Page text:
JetBrains Rider 2024.1 Help

Group by Dominators

The Group by Dominators view lets you understand how memory is retained in your app. For example, you know that the major part of memory in your app is consumed by strings. Nevertheless, most likely, the subject of your optimizations is not these strings by themselves but data structures that store them. The Group by Dominators view answers the "Who retains the memory" question which is extremely important when analyzing ineffective memory usage. To answer this question properly, you should be acquainted with the concept of dominators.

What is a dominator?

The object A dominates the object B if every path to B from the app's roots goes through A. In other words, the object B is retained in memory exclusively by the object A: If A is garbage collected, B is also garbage collected. For example, an array is a dominator for its elements (in case there are no other references to array elements).

Objects retention example

If there is more than one path to an object from the app's roots, it is considered as a not dominated or not exclusively retained object. For example, if the object C is retained by the objects A and B and A is garbage collected, C will stay in memory (as it is still referenced by B). That is why it is important to understand the difference between the domination path (any object on the path is retained only by one other object) and the retention path (an object on the path may be retained by any number of other objects).

Dominators tree

The list of dominators consists of the following columns:

Name

Description

Type

Type name.

The number left to the type name shows how many objects of that type are retained that way. For example, elements of some array of integers A are retained in the exact same way (A -> element), but elements of an integer array B have another retention path (B -> element).

Retained Bytes

The overall size of exclusively retained objects in bytes.

Retained objects

The number of objects that are dominated by the dominator.

Example

Group by Dominators example

Filter objects

You can filter out objects that are of no interest to your analysis.

To narrow the list

  • Start typing the desired type name in the Filter field.

    JetBrains Rider will exclude all instances that don't match the pattern.

You can make your search more efficient by using the following tips:

  • Use CamelHumps. E.g. fo will return objects of both System.Drawing.Font and MS.Utility.FrugalObjectList types.

  • Use special symbols, like wildcards and others. The full list is shown in the table below.

Symbol

Description

Example

*

Wildcard

*


All objects in the set


sys.*.data


All types and namespaces that match the pattern. E.g. System.Data, System.Windows.Controls.Datagrid, and System.Windows.Data.Binding.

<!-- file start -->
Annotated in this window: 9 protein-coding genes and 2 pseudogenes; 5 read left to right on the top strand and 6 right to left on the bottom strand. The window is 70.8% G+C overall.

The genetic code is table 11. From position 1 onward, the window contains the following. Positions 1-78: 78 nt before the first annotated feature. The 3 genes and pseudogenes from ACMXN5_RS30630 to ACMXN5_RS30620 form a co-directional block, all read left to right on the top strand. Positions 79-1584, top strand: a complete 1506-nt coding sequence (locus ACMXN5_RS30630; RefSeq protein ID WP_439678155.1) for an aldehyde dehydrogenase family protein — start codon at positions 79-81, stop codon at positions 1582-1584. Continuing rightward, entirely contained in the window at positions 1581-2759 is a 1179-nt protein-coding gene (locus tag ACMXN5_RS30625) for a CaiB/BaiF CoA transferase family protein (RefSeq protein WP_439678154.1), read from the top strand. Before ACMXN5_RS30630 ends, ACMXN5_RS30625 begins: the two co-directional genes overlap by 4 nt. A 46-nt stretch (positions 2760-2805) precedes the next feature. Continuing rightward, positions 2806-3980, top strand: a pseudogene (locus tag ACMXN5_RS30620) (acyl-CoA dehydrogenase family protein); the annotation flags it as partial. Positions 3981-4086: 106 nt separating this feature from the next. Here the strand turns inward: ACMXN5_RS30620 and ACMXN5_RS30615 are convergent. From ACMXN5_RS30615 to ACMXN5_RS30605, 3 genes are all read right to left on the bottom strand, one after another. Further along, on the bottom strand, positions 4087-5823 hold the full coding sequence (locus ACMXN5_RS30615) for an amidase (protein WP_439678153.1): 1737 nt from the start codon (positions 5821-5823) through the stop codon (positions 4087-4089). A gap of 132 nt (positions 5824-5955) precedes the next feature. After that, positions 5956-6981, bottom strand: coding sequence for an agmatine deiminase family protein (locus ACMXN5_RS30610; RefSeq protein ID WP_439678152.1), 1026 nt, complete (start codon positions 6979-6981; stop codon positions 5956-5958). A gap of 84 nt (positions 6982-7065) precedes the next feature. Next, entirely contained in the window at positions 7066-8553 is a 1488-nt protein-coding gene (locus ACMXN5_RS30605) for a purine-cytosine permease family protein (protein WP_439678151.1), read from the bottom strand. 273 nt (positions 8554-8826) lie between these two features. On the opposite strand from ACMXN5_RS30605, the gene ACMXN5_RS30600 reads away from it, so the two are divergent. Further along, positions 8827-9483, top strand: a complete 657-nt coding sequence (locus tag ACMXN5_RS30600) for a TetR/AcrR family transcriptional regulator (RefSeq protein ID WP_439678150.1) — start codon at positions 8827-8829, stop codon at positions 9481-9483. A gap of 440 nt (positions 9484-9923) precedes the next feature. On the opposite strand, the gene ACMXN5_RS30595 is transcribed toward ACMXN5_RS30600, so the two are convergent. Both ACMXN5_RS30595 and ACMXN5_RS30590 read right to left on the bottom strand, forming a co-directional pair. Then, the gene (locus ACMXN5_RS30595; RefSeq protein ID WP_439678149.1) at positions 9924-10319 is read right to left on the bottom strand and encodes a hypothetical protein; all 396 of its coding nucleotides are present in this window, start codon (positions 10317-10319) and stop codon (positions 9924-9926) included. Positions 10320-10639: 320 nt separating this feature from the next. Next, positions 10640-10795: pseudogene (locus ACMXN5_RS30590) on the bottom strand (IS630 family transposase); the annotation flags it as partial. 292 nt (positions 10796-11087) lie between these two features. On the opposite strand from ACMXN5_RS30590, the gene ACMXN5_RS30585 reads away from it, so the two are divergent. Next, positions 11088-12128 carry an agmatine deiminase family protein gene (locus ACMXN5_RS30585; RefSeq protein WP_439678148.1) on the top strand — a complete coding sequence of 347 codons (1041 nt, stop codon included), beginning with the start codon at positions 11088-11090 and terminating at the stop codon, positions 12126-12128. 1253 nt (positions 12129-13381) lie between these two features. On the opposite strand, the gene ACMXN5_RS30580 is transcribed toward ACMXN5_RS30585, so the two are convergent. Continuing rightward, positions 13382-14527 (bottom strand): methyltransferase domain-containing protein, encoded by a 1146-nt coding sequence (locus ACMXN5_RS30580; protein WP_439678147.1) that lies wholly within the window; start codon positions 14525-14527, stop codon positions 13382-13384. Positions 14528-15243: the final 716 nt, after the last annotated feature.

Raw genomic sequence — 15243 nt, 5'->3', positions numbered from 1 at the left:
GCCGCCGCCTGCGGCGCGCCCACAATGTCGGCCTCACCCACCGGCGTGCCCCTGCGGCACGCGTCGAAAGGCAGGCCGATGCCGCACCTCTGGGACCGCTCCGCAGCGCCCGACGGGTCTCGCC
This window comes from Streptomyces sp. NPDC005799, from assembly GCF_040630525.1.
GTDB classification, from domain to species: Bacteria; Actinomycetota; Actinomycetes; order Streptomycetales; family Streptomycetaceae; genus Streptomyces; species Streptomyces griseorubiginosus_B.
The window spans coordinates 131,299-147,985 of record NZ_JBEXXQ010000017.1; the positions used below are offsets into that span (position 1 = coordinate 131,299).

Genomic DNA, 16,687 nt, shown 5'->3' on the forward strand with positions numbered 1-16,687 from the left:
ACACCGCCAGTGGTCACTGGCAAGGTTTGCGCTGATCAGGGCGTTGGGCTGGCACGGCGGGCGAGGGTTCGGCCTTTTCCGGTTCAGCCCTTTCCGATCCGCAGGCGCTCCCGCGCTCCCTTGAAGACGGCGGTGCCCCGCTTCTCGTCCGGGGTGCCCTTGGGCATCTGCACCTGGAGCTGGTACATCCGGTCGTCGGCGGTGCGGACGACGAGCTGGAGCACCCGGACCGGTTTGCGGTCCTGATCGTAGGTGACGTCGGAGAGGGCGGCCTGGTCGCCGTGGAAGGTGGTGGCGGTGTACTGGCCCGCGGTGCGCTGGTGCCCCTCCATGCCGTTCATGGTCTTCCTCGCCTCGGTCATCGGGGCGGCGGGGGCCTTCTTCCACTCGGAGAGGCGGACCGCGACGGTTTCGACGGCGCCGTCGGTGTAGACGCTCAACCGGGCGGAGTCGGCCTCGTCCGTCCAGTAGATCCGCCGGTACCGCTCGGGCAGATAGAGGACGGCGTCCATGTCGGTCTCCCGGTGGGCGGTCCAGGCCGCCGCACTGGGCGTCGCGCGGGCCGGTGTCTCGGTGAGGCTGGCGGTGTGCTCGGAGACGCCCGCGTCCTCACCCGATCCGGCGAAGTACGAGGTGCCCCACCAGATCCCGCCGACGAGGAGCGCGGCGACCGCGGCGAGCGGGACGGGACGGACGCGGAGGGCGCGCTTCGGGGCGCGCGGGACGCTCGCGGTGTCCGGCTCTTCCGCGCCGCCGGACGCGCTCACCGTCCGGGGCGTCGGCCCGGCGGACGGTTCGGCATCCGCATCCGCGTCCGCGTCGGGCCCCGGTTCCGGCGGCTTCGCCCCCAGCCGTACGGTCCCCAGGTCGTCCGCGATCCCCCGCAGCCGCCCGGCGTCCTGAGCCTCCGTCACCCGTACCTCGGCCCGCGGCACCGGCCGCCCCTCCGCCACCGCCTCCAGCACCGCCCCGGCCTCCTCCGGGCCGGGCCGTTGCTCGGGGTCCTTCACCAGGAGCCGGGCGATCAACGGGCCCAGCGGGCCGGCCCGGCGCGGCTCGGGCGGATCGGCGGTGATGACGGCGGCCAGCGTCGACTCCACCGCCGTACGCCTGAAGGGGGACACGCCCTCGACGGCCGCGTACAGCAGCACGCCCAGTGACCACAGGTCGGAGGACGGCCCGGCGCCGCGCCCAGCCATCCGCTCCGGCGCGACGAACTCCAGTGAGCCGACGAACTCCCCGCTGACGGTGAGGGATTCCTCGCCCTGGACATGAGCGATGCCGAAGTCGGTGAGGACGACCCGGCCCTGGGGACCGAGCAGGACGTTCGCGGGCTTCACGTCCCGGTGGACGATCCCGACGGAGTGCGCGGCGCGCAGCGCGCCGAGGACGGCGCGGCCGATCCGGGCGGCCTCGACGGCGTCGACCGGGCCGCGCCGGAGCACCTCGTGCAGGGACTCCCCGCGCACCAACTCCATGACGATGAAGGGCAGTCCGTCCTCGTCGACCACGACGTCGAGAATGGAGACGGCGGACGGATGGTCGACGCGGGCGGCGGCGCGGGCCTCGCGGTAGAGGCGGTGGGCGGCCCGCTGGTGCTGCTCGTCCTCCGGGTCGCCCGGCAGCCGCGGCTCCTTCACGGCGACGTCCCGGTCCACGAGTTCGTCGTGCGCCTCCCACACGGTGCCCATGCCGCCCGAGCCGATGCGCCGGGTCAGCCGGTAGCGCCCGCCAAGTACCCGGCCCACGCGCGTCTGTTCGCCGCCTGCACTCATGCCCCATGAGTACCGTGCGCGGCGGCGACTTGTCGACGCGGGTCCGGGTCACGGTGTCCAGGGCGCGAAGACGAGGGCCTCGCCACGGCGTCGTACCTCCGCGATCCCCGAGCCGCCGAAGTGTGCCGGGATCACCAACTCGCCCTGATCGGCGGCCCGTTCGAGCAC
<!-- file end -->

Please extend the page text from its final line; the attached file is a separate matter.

sys.*.data.


Only namespaces that match the pattern. E.g. System.Windows.Data.Binding but not System.Windows.Controls.Datagrid.


Arrays

[]

Leave only arrays

str[]


Arrays, containing str in their type or namespace. E.g. String[].


[,


[,,


...


or


[,]


[,,]


...







Leave only arrays of the specified or higher (if brackets are not closed) dimension

str[,,


Arrays with the dimension 3 and higher containing str in their type or namespace. E.g. String[,,] and String[,,,].


str[,,]


Three-dimensional arrays containing str in their type or namespace. E.g. String[,,].


!a

Exclude arrays from the result

!a str


Objects (excluding arrays) containing str in their type or namespace. E.g. String but not String[].


Generic type arguments

<

Leave only types with generic type arguments

str<


Only objects containing str in their type or namespace and having generic type arguments. E.g. FileStreamStorage<Char> but not List<String>.


<str


Only objects containing str in their generic type arguments. E.g. List<String> but not FileStreamStorage<Char>.


<,


<,,


...


or


<,>


<,,>


...








Leave only objects with the specified number of generic type arguments

fun<,,>


Objects containing fun in their type or namespace and having three generic type arguments. E.g. Func<String, Object, Object>.


fun<str,,task


Objects containing fun in their type or namespace and having three or generic type arguments that match the pattern. E.g. Func<Stream, IAsyncResult, TaskResult, EventArgs>.


!g

Exclude generic type arguments from the search scope

!g str


Objects (that do not have generic type arguments) containing str in their type or namespace. E.g. String but not List<String>.


#c


#struct


#m


#ns




Search by type, value type, method, or namespace.

#ns Feature


Objects containing Feature in their namespace.


Select objects for further analysis

In the Group by Dominators view, you can select the following subjects for further analysis:

To open objects retained by a particular dominator

  • Right-click the dominator and select Open objects retained via this domination path in the context menu.

    After this, the Objects retained via [type_name] subject will be added to the analysis path on the left and the list of desired objects will be displayed in the Group by Types view.

To open the dominator object set

  • Right-click the dominator and select Open this object set in the context menu.

    After this, the Dominators of [type_name] subject will be added to the analysis path on the left and the list of desired objects will be displayed in the Group by Types view.

To select the objects that are exclusively retained by the analyzed objects set

  • Click the Open retained objects Open objects retained by this set button.

    After this, the Exclusively retained objects subject will be added to the analysis path on the left and the list of desired objects will be displayed in the Group by Types view.

Last modified: 17 April 2024